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  1. Promises and Perils of Neuroenhancement and its Perspectives for Military Ethics.Marcin Orzechowski & Florian Steger - 2018 - Acta Universitatis Lodziensis. Folia Philosophica. Ethica-Aesthetica-Practica 32:11--29.
    Current developments in the area of neuroenhancement pose multiple ethical and societal questions. Improvements in general cognitive capacities can have important positive effects. With the use of several interventions, ranging from pharmaceutics through microsurgery to non-invasive and invasive methods, new possibilities of enhancing human abilities can be achieved. Yet, they have to be critically evaluated from the point of view of both individual and societal consequences that are involved. The aim of this paper is to address societal benefits and challenges (...)
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  • Personal Autonomy and Authenticity: Adolescents’ Discretionary Use of Methylphenidate.Amos Fleishmann & Avigayl Kaliski - 2017 - Neuroethics 10 (3):419-430.
    Minors with attention-deficit-hyperactivity disorders are liable to use pharmacological treatment against their will and may find their authentic “I” modified. Thus, their use is widely criticized. In this study, the effect of ADHD drugs on adolescents’ personal experience is examined. The goal is to understand how psychological changes that young people experience when they take these medications interrelate with their attitude toward being medicated. Methylphenidate is the most common pharmacological treatment for ADHD. We look into the change that Israeli adolescents (...)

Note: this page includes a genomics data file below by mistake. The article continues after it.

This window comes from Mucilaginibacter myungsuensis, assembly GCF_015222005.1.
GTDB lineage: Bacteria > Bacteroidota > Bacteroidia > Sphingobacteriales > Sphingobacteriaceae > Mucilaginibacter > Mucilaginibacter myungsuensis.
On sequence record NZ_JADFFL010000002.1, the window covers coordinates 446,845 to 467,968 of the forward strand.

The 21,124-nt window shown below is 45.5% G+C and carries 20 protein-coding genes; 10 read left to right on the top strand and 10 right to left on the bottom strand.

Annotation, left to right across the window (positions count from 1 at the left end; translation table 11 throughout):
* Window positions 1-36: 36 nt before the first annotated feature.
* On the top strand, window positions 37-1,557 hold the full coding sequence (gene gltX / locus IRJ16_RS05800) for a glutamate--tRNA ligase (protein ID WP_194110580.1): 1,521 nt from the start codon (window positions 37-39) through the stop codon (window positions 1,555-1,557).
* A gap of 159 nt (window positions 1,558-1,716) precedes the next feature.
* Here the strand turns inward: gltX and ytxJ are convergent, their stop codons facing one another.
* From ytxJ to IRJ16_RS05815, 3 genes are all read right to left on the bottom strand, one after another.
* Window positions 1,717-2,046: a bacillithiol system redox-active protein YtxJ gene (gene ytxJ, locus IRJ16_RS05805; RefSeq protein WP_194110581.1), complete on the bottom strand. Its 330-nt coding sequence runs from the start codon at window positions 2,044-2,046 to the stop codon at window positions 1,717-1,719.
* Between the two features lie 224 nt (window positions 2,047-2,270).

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  • Adderall for All: A Defense of Pediatric Neuroenhancement.Jessica Flanigan - 2013 - HEC Forum 25 (4):325-344.
    I argue that young patients should be able to access neuroenhancing drugs without a diagnosis of ADHD. The current framework of consent for pediatric patients can be adapted to accommodate neuroenhancement. After a brief overview of pediatric neuroenhancement, I develop three arguments in favor of greater acceptance of neuroenhancement for young patients. First, ADHD is not relevantly different from other disadvantages that could be treated with stimulant medication. Second, establishing a legitimate framework for pediatric neuroenhancement would mitigate the bad effects (...)
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  • Enhancement, Biomedical.Thomas Douglas - 2013 - In Hugh LaFollette (ed.), The International Encyclopedia of Ethics. Wiley-Blackwell.